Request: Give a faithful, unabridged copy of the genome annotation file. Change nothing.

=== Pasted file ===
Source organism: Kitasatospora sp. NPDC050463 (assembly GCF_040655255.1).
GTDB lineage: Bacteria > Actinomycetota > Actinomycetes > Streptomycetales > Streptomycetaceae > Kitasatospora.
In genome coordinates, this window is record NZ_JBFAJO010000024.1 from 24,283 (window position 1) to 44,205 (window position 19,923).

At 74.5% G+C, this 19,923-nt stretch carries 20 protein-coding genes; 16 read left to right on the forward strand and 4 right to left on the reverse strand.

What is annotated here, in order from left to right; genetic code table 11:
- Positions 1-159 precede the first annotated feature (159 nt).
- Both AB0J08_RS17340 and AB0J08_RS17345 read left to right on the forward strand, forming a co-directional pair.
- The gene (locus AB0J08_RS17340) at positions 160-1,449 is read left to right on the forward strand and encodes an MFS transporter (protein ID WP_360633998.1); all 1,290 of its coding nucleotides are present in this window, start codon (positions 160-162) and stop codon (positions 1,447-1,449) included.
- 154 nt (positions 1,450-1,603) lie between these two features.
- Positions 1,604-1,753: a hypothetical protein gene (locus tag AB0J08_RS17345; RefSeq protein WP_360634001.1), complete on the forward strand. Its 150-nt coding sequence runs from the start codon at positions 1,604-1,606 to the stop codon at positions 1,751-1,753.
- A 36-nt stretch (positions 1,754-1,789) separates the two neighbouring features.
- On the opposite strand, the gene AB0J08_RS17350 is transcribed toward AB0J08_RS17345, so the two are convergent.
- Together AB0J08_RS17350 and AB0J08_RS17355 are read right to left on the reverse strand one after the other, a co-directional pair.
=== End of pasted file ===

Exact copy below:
Source organism: Kitasatospora sp. NPDC050463 (assembly GCF_040655255.1).
GTDB lineage: Bacteria > Actinomycetota > Actinomycetes > Streptomycetales > Streptomycetaceae > Kitasatospora.
In genome coordinates, this window is record NZ_JBFAJO010000024.1 from 24,283 (window position 1) to 44,205 (window position 19,923).

At 74.5% G+C, this 19,923-nt stretch carries 20 protein-coding genes; 16 read left to right on the forward strand and 4 right to left on the reverse strand.

What is annotated here, in order from left to right; genetic code table 11:
- Positions 1-159 precede the first annotated feature (159 nt).
- Both AB0J08_RS17340 and AB0J08_RS17345 read left to right on the forward strand, forming a co-directional pair.
- The gene (locus AB0J08_RS17340) at positions 160-1,449 is read left to right on the forward strand and encodes an MFS transporter (protein ID WP_360633998.1); all 1,290 of its coding nucleotides are present in this window, start codon (positions 160-162) and stop codon (positions 1,447-1,449) included.
- 154 nt (positions 1,450-1,603) lie between these two features.
- Positions 1,604-1,753: a hypothetical protein gene (locus tag AB0J08_RS17345; RefSeq protein WP_360634001.1), complete on the forward strand. Its 150-nt coding sequence runs from the start codon at positions 1,604-1,606 to the stop codon at positions 1,751-1,753.
- A 36-nt stretch (positions 1,754-1,789) separates the two neighbouring features.
- On the opposite strand, the gene AB0J08_RS17350 is transcribed toward AB0J08_RS17345, so the two are convergent.
- Together AB0J08_RS17350 and AB0J08_RS17355 are read right to left on the reverse strand one after the other, a co-directional pair.